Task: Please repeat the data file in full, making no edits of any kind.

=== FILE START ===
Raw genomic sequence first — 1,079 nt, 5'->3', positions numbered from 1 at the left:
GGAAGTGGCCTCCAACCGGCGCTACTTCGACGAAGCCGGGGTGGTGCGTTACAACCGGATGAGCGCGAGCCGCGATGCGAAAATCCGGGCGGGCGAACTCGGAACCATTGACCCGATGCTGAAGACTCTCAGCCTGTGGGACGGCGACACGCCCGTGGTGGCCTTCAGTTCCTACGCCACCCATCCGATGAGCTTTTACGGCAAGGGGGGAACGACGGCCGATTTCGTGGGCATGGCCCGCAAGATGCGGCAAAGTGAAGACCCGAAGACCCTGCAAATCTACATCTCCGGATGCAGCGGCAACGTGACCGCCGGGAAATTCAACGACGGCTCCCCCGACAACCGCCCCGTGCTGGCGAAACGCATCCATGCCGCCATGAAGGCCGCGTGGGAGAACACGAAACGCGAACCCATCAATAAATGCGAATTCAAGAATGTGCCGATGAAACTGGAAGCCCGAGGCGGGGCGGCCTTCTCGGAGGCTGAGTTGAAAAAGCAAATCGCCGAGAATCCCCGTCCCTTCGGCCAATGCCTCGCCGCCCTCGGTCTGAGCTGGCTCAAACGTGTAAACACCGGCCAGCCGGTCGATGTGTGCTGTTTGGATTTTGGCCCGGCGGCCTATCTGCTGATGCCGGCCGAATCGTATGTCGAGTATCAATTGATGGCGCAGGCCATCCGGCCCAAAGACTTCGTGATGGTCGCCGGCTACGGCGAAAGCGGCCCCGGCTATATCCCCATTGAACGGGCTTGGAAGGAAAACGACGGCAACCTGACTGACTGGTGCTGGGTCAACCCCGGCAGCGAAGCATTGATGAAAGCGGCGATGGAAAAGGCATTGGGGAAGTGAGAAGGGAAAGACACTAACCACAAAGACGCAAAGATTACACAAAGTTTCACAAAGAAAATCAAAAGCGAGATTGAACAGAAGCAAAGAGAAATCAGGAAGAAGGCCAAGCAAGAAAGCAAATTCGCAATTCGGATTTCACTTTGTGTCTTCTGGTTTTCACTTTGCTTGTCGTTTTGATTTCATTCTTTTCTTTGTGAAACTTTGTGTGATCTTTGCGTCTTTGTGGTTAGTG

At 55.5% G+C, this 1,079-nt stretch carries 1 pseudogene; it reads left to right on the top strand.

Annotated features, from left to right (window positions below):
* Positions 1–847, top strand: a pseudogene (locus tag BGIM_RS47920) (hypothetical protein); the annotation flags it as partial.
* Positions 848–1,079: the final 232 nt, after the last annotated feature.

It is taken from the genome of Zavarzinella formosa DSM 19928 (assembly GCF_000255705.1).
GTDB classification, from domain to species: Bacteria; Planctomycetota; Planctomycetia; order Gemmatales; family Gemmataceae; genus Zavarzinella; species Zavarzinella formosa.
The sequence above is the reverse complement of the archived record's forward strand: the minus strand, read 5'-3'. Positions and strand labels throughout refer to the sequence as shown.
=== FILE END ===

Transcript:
Raw genomic sequence first — 1,079 nt, 5'->3', positions numbered from 1 at the left:
GGAAGTGGCCTCCAACCGGCGCTACTTCGACGAAGCCGGGGTGGTGCGTTACAACCGGATGAGCGCGAGCCGCGATGCGAAAATCCGGGCGGGCGAACTCGGAACCATTGACCCGATGCTGAAGACTCTCAGCCTGTGGGACGGCGACACGCCCGTGGTGGCCTTCAGTTCCTACGCCACCCATCCGATGAGCTTTTACGGCAAGGGGGGAACGACGGCCGATTTCGTGGGCATGGCCCGCAAGATGCGGCAAAGTGAAGACCCGAAGACCCTGCAAATCTACATCTCCGGATGCAGCGGCAACGTGACCGCCGGGAAATTCAACGACGGCTCCCCCGACAACCGCCCCGTGCTGGCGAAACGCATCCATGCCGCCATGAAGGCCGCGTGGGAGAACACGAAACGCGAACCCATCAATAAATGCGAATTCAAGAATGTGCCGATGAAACTGGAAGCCCGAGGCGGGGCGGCCTTCTCGGAGGCTGAGTTGAAAAAGCAAATCGCCGAGAATCCCCGTCCCTTCGGCCAATGCCTCGCCGCCCTCGGTCTGAGCTGGCTCAAACGTGTAAACACCGGCCAGCCGGTCGATGTGTGCTGTTTGGATTTTGGCCCGGCGGCCTATCTGCTGATGCCGGCCGAATCGTATGTCGAGTATCAATTGATGGCGCAGGCCATCCGGCCCAAAGACTTCGTGATGGTCGCCGGCTACGGCGAAAGCGGCCCCGGCTATATCCCCATTGAACGGGCTTGGAAGGAAAACGACGGCAACCTGACTGACTGGTGCTGGGTCAACCCCGGCAGCGAAGCATTGATGAAAGCGGCGATGGAAAAGGCATTGGGGAAGTGAGAAGGGAAAGACACTAACCACAAAGACGCAAAGATTACACAAAGTTTCACAAAGAAAATCAAAAGCGAGATTGAACAGAAGCAAAGAGAAATCAGGAAGAAGGCCAAGCAAGAAAGCAAATTCGCAATTCGGATTTCACTTTGTGTCTTCTGGTTTTCACTTTGCTTGTCGTTTTGATTTCATTCTTTTCTTTGTGAAACTTTGTGTGATCTTTGCGTCTTTGTGGTTAGTG

At 55.5% G+C, this 1,079-nt stretch carries 1 pseudogene; it reads left to right on the top strand.

Annotated features, from left to right (window positions below):
* Positions 1–847, top strand: a pseudogene (locus tag BGIM_RS47920) (hypothetical protein); the annotation flags it as partial.
* Positions 848–1,079: the final 232 nt, after the last annotated feature.

It is taken from the genome of Zavarzinella formosa DSM 19928 (assembly GCF_000255705.1).
GTDB classification, from domain to species: Bacteria; Planctomycetota; Planctomycetia; order Gemmatales; family Gemmataceae; genus Zavarzinella; species Zavarzinella formosa.
The sequence above is the reverse complement of the archived record's forward strand: the minus strand, read 5'-3'. Positions and strand labels throughout refer to the sequence as shown.